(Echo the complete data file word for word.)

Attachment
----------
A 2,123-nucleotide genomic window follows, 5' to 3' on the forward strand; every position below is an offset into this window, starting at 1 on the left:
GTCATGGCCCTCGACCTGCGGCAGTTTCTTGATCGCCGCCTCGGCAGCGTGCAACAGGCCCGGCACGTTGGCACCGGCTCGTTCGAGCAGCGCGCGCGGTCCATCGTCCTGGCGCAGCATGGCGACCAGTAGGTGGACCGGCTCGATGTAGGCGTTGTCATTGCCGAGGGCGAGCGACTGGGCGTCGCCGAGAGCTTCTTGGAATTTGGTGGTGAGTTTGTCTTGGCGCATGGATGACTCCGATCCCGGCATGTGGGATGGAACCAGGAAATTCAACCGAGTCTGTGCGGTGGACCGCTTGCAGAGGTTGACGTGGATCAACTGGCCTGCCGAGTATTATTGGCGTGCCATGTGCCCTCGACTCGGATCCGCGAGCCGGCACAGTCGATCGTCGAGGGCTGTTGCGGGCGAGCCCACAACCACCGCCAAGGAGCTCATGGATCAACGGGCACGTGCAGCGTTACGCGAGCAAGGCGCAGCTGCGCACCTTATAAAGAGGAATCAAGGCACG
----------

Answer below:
A 2,123-nucleotide genomic window follows, 5' to 3' on the forward strand; every position below is an offset into this window, starting at 1 on the left:
GTCATGGCCCTCGACCTGCGGCAGTTTCTTGATCGCCGCCTCGGCAGCGTGCAACAGGCCCGGCACGTTGGCACCGGCTCGTTCGAGCAGCGCGCGCGGTCCATCGTCCTGGCGCAGCATGGCGACCAGTAGGTGGACCGGCTCGATGTAGGCGTTGTCATTGCCGAGGGCGAGCGACTGGGCGTCGCCGAGAGCTTCTTGGAATTTGGTGGTGAGTTTGTCTTGGCGCATGGATGACTCCGATCCCGGCATGTGGGATGGAACCAGGAAATTCAACCGAGTCTGTGCGGTGGACCGCTTGCAGAGGTTGACGTGGATCAACTGGCCTGCCGAGTATTATTGGCGTGCCATGTGCCCTCGACTCGGATCCGCGAGCCGGCACAGTCGATCGTCGAGGGCTGTTGCGGGCGAGCCCACAACCACCGCCAAGGAGCTCATGGATCAACGGGCACGTGCAGCGTTACGCGAGCAAGGCGCAGCTGCGCACCTTATAAAGAGGAATCAAGGCACG